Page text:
Despite his disapproval of unauthorized imitation, Al-Furqani said he would not hesitate to revisit the restaurant as long as it served good food in a clean environment.

Emirati Saeed Al-Marri, who has been frequently visiting Thailand for nearly 10 years, told Arab News: “Certain Thai restaurants now provide Gulf cuisine … given the substantial number of Gulf tourists frequenting this locality.”

Regarding the imitation of brand names, he said when he encounters a branded restaurant, he assumes it is a branch of the original chain.

“People typically accept what seems to be true at face value without delving into the specifics. Ultimately, people seek excellent service regardless of the brand name,” he added.

“Individuals often adhere to established habits and regular patterns. For example, when I travel to a new country, I seek out familiar foods and locations.”


Fire in island camp injures eight Rohingya refugees

A view of the tin shed concrete houses at the Bhasan Char island in Noakhali district, Bangladesh, December 29, 2020. (REUTERS)
A view of the tin shed concrete houses at the Bhasan Char island in Noakhali district, Bangladesh, December 29, 2020. (REUTERS)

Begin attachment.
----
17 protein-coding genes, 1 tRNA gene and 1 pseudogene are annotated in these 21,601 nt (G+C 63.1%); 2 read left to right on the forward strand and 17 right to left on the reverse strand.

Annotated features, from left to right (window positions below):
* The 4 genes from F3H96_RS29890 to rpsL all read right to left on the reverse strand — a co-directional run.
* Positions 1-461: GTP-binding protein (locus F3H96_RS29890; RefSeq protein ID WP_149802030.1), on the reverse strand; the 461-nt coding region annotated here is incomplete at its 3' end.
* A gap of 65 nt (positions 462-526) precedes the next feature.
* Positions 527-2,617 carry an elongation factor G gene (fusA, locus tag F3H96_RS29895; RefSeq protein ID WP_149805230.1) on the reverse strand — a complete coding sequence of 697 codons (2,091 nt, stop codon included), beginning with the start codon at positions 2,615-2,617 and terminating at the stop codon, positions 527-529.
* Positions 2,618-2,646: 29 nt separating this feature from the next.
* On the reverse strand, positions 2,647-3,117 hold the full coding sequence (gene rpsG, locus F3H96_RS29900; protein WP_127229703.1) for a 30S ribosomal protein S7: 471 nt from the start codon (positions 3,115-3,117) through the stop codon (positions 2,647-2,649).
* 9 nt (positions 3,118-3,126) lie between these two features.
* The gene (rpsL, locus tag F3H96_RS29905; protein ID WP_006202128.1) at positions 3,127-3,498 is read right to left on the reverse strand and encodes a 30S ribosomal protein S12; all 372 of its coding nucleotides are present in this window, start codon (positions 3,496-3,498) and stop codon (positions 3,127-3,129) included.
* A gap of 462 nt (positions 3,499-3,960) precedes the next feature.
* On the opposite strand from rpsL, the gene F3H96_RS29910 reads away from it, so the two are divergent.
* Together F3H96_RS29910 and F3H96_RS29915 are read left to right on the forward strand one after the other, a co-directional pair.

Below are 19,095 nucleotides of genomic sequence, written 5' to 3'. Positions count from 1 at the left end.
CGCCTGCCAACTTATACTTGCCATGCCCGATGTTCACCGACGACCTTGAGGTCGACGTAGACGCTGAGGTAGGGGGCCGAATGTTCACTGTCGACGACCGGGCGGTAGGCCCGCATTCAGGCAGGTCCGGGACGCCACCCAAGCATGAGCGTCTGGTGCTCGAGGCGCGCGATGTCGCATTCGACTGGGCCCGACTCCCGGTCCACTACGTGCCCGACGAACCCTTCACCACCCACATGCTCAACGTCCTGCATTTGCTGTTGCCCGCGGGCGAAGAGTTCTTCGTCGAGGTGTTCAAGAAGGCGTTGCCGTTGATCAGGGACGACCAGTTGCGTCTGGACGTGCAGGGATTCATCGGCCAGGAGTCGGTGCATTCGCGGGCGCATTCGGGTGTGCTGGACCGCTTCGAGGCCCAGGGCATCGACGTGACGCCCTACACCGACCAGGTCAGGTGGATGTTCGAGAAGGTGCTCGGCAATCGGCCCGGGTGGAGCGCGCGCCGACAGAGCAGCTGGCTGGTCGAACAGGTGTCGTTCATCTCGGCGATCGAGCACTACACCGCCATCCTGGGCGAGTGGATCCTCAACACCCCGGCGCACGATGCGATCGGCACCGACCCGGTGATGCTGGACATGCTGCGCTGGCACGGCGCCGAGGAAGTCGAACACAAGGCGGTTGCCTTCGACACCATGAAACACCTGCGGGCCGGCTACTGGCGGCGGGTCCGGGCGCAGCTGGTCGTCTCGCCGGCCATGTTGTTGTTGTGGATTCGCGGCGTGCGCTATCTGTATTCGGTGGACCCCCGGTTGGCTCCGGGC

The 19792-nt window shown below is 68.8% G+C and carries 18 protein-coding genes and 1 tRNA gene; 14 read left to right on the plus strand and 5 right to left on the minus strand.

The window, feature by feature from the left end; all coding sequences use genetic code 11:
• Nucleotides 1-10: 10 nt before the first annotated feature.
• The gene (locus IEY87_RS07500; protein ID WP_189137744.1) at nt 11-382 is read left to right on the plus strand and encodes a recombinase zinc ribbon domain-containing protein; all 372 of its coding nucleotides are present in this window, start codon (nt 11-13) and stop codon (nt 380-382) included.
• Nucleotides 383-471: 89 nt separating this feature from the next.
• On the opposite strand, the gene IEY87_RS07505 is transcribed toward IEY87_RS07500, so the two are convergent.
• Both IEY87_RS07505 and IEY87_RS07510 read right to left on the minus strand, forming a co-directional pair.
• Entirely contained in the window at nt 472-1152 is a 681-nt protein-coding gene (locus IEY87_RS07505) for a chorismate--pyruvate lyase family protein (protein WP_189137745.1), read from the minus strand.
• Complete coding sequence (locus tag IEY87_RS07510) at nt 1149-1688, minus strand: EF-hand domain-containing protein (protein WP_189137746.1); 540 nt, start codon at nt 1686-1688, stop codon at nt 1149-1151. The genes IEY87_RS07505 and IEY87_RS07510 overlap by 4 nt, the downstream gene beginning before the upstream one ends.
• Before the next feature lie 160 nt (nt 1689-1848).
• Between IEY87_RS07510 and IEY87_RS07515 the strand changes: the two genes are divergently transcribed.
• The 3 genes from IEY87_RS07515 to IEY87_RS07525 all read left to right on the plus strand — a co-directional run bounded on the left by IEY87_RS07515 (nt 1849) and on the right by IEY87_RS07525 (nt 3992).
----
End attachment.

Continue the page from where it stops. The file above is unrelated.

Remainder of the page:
Updated 24 February 2024
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Fire in island camp injures eight Rohingya refugees

A view of the tin shed concrete houses at the Bhasan Char island in Noakhali district, Bangladesh, December 29, 2020. (REUTERS)
  • The government has dismissed safety concerns over the island, citing the building of flood defenses as well as housing for 100,000 people, hospitals and cyclone centers

DHAKA: Eight Rohingya refugees were injured on Saturday in a fire that broke out due to a gas leak at a camp on the remote Bhasan Char island on Saturday, police said.
Eight refugees with partial burns due to the blaze, which erupted in a house within a cluster, were sent to a government hospital in Noakhali district, Bhasan Char police chief Kawsar Alam Bhuiyan said.
He said five children were among the injured.

FASTFACT

Eight refugees with partial burns due to the blaze, which erupted in a house within a cluster, were sent to a government hospital in Noakhali district.